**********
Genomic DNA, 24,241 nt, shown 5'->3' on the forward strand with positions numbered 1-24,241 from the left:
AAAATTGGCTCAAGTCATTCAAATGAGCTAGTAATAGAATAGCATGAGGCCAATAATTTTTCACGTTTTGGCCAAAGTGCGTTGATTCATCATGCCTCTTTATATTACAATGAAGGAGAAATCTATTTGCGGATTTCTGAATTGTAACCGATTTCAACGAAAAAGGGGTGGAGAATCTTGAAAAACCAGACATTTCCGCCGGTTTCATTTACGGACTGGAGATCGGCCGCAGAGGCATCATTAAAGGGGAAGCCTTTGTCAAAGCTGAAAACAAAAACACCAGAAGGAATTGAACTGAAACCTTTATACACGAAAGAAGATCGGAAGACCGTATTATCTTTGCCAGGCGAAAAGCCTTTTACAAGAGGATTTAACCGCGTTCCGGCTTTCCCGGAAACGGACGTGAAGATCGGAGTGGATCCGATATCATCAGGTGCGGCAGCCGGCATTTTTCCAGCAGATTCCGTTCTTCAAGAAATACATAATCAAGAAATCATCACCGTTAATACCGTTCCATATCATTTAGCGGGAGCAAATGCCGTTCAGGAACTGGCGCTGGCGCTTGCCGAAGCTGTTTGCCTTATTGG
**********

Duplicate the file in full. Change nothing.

Genomic DNA, 24,241 nt, shown 5'->3' on the forward strand with positions numbered 1-24,241 from the left:
AAAATTGGCTCAAGTCATTCAAATGAGCTAGTAATAGAATAGCATGAGGCCAATAATTTTTCACGTTTTGGCCAAAGTGCGTTGATTCATCATGCCTCTTTATATTACAATGAAGGAGAAATCTATTTGCGGATTTCTGAATTGTAACCGATTTCAACGAAAAAGGGGTGGAGAATCTTGAAAAACCAGACATTTCCGCCGGTTTCATTTACGGACTGGAGATCGGCCGCAGAGGCATCATTAAAGGGGAAGCCTTTGTCAAAGCTGAAAACAAAAACACCAGAAGGAATTGAACTGAAACCTTTATACACGAAAGAAGATCGGAAGACCGTATTATCTTTGCCAGGCGAAAAGCCTTTTACAAGAGGATTTAACCGCGTTCCGGCTTTCCCGGAAACGGACGTGAAGATCGGAGTGGATCCGATATCATCAGGTGCGGCAGCCGGCATTTTTCCAGCAGATTCCGTTCTTCAAGAAATACATAATCAAGAAATCATCACCGTTAATACCGTTCCATATCATTTAGCGGGAGCAAATGCCGTTCAGGAACTGGCGCTGGCGCTTGCCGAAGCTGTTTGCCTTATTGG